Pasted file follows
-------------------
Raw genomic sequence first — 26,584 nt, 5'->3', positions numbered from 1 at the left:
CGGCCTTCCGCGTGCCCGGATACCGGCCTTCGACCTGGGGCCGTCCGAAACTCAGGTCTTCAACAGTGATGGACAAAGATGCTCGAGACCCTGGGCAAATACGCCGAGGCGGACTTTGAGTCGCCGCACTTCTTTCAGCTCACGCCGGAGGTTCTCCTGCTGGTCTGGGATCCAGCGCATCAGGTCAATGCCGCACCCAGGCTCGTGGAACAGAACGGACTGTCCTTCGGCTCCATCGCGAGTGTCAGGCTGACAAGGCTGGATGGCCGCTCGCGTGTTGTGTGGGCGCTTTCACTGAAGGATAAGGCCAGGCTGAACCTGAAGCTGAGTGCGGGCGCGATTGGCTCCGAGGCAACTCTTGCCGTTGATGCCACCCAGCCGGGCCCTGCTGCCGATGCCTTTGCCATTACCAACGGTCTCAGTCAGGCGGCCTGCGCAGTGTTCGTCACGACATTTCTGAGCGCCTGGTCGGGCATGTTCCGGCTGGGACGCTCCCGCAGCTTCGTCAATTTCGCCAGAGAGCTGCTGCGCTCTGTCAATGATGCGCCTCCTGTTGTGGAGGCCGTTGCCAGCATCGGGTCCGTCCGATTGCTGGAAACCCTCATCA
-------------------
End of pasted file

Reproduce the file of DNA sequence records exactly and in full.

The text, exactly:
Raw genomic sequence first — 26,584 nt, 5'->3', positions numbered from 1 at the left:
CGGCCTTCCGCGTGCCCGGATACCGGCCTTCGACCTGGGGCCGTCCGAAACTCAGGTCTTCAACAGTGATGGACAAAGATGCTCGAGACCCTGGGCAAATACGCCGAGGCGGACTTTGAGTCGCCGCACTTCTTTCAGCTCACGCCGGAGGTTCTCCTGCTGGTCTGGGATCCAGCGCATCAGGTCAATGCCGCACCCAGGCTCGTGGAACAGAACGGACTGTCCTTCGGCTCCATCGCGAGTGTCAGGCTGACAAGGCTGGATGGCCGCTCGCGTGTTGTGTGGGCGCTTTCACTGAAGGATAAGGCCAGGCTGAACCTGAAGCTGAGTGCGGGCGCGATTGGCTCCGAGGCAACTCTTGCCGTTGATGCCACCCAGCCGGGCCCTGCTGCCGATGCCTTTGCCATTACCAACGGTCTCAGTCAGGCGGCCTGCGCAGTGTTCGTCACGACATTTCTGAGCGCCTGGTCGGGCATGTTCCGGCTGGGACGCTCCCGCAGCTTCGTCAATTTCGCCAGAGAGCTGCTGCGCTCTGTCAATGATGCGCCTCCTGTTGTGGAGGCCGTTGCCAGCATCGGGTCCGTCCGATTGCTGGAAACCCTCATCA